Adlène Hicheur is a 34 year-old 'French-Algerian' physicist. He was working on the world's largest atom smasher: the Large Hadron Collider at the European Organisation for Nuclear Research near Geneva. A French court sentenced the Algerian-born nuclear physicist to five years in prison today for his role in plotting terrorism with al-Qa'ida.
Of course none of the news reports refer to the motive or ideology that inspired this nuclear physicist convicted of plotting terrorism with al-Qa'ida's north African wing. I previously wrote of the trial here. All the news reports refer to the nuclear jihadist as "Algerian" or "french Algerian." Yeah, right -- in this war on the West nationality is as relevant as the color of his pants. It's the ideology, stupid.
Allegedly plotted to kill French president Accused of planning to destroy oil refinery Bomb the air base at Karan Jefrier near Annecy in France
In one email to suspected Islamic terror chief Mustapha Debchi, Hicheur said he would 'propose possible objectives in Europe and particularly in France'.
He wrote in March 2009: 'Concerning the matter of objectives, they differ depending on the different results sought after the hits.
'For example: if it's about punishing the state because of its military activities in Muslim countries - Afghanistan - then it should be a purely military objective. For example: the air base at Karan Jefrier near Annecy in France. This base trains troops and sends them to Afghanistan.'
In June 2009, Debchi asked Hicheur: 'Don't beat around the bush: are you prepared to work in a unit becoming active in France?'
Hicheur replied: 'Concerning your proposal, the answer is of course yes but there are a few observations. If your proposal relates to a precise strategy - such as working in the heart of the main enemy's house and emptying its blood of strength - then I should revise the plan that I've prepared.' Read more: more at the Daily Mail
Ex-Cern nuclear physicist jailed for five years for terror plot The Independent (hat tip David)
A French court sentenced an Algerian-born nuclear physicist to five years in prison today for his role in plotting terrorism with al-Qa'ida's north African wing.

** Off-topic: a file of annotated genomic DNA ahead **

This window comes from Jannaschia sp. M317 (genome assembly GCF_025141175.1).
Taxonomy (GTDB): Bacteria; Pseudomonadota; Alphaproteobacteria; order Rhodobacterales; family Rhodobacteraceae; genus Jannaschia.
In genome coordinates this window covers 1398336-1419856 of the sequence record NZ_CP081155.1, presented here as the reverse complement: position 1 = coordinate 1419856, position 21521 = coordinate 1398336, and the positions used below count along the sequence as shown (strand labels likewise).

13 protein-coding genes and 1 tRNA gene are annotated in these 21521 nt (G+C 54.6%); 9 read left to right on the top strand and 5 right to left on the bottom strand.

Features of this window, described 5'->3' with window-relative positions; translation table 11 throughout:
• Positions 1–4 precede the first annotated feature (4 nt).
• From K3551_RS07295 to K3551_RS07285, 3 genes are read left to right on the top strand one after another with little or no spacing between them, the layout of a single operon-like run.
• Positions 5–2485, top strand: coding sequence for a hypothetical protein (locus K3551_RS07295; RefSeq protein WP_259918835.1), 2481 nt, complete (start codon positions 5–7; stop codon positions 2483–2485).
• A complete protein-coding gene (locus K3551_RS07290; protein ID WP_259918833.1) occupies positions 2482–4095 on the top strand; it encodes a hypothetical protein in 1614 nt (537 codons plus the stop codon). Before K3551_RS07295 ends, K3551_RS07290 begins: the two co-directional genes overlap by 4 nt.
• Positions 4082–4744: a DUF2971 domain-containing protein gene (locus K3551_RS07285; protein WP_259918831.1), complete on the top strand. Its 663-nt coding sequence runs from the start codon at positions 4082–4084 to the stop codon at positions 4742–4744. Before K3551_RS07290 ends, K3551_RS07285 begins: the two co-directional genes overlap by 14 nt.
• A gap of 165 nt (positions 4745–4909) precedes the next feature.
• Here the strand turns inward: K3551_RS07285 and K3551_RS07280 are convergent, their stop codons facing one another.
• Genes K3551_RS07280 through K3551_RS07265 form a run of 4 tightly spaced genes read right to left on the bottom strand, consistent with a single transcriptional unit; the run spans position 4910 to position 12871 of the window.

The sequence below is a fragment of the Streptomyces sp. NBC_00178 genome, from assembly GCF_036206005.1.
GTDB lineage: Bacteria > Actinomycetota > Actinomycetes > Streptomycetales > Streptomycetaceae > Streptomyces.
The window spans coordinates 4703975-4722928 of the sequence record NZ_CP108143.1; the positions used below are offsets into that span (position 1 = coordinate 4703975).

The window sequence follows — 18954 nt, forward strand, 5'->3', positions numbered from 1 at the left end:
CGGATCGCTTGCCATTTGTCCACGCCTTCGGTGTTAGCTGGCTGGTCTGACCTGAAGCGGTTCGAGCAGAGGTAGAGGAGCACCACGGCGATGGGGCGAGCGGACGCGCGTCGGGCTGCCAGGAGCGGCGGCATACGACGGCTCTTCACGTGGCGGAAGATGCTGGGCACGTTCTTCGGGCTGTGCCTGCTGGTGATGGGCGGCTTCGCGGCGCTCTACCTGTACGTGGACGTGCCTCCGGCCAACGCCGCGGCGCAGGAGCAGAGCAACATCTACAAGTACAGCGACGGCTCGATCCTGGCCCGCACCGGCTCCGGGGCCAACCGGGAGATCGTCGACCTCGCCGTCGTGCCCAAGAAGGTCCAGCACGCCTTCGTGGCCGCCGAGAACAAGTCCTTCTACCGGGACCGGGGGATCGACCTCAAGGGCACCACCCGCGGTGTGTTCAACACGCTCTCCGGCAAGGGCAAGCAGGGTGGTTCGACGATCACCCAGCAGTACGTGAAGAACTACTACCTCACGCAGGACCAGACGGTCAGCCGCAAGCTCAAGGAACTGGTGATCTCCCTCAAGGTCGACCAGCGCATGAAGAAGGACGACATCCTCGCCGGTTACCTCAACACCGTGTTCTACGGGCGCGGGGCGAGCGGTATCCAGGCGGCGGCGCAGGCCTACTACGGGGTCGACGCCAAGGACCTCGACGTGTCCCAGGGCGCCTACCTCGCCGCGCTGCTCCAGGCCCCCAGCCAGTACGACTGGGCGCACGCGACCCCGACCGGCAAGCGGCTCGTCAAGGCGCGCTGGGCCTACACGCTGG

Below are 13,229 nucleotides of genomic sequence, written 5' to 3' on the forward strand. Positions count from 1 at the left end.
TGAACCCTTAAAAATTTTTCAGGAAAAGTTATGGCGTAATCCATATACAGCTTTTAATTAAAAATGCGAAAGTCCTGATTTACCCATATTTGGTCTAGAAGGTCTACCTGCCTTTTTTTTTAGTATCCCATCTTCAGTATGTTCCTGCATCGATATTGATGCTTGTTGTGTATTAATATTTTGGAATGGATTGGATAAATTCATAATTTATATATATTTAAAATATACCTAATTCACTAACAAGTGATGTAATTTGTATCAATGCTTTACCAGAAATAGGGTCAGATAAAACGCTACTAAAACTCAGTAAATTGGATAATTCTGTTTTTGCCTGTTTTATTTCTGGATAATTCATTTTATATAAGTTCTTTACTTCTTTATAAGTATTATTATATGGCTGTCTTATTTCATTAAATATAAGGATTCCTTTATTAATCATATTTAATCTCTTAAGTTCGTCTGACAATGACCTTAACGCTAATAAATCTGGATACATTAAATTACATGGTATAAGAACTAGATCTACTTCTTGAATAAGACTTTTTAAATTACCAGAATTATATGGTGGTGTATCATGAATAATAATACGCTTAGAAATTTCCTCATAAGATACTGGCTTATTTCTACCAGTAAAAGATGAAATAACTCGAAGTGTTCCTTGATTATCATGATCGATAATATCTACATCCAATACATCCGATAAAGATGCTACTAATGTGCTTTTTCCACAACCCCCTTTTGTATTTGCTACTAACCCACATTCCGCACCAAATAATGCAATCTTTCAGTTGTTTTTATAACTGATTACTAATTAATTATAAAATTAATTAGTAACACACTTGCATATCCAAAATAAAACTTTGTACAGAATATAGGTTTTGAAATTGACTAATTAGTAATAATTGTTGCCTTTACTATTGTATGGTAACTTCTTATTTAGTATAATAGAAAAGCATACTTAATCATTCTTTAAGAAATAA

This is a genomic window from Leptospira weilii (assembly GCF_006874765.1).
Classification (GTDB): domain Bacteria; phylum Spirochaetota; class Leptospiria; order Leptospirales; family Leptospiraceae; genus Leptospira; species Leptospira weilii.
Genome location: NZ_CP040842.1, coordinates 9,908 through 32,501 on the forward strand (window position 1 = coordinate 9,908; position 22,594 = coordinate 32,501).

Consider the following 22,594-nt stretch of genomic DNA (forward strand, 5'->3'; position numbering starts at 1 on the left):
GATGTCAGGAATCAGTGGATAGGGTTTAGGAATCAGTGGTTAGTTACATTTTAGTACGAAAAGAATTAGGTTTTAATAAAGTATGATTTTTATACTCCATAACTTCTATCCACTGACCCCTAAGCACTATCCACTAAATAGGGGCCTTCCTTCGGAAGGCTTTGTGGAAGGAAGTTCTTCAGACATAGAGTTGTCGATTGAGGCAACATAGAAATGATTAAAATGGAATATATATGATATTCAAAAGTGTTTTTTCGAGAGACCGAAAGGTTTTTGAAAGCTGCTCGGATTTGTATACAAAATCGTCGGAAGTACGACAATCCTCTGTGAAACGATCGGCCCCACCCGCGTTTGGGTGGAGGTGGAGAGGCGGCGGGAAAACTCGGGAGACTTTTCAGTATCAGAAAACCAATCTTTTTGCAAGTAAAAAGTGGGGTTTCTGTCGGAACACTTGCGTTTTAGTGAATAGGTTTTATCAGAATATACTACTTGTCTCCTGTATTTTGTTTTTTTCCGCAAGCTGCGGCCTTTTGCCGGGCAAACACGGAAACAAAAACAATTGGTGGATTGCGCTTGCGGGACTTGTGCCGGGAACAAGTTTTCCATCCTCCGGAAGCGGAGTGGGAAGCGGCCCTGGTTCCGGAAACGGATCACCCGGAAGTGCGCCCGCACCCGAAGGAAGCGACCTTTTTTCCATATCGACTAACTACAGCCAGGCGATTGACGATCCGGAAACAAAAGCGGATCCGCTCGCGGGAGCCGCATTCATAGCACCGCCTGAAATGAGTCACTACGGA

Adlene Hicheur, a former researcher at Switzerland's Cern laboratory, was convicted of "criminal association with a view to plotting terrorist attacks."
Hicheur, who has been behind bars since he was arrested in October 2009, could have received up to 10 years in prison.
The 35-year-old scientist and his defenders say he was a victim of allegedly overzealous French anti-terrorism laws and that he explored ideas on jihadist websites but never took any concrete step toward terrorism.
Speaking after the judgment, Hicheur's lawyer called the verdict "scandalous."
Lawyer Patrick Baudouin said Hicheur hasn't decided whether to appeal the verdict. If he does not, with time off for good behavior, his client "should be out rather quickly," he added.
The case centered on about 35 emails between Hicheur and an alleged contact with al-Qai'da in the Islamic Maghreb named Mustapha Debchi, who tried to convince him to carry out a suicide bombing. Hicheur declined, but in one response suggested striking at the barracks of a battalion of elite Alpine troops in the eastern town of Cran-Gevrier.
Hicheur claimed he was on morphine for a herniated disk and going through a personal "zone of turbulence" when he wrote an 2009 email that advocated an attack on the barracks.
Prosecutor Guillaume Portenseigne rejected Hicheur's claims of a lack of lucidity and characterized the defendant as "a man who had everything going for him ... but just got led astray in a radical jihadist Islam."
At the two-day trial in March, the prosecutor called Hicheur "a budding terrorist" who only needed a "determining meeting" to slip into concrete action.
Hicheur's lawyer argued that "everything has been done to demonize" his client, "to make him into ... France's most dangerous terrorist, potentially susceptible to participate in a bombing."
Hicheur's defenders said recent terror attacks in France did not help his case.
In an apparently unrelated case in March, police say another young man of Algerian descent killed three Jewish schoolchildren, a rabbi and three paratroopers in the cities of Toulouse and Montauban and claimed ties to al-Qaida. Mohamed Merah, 23, died later in a shootout with police.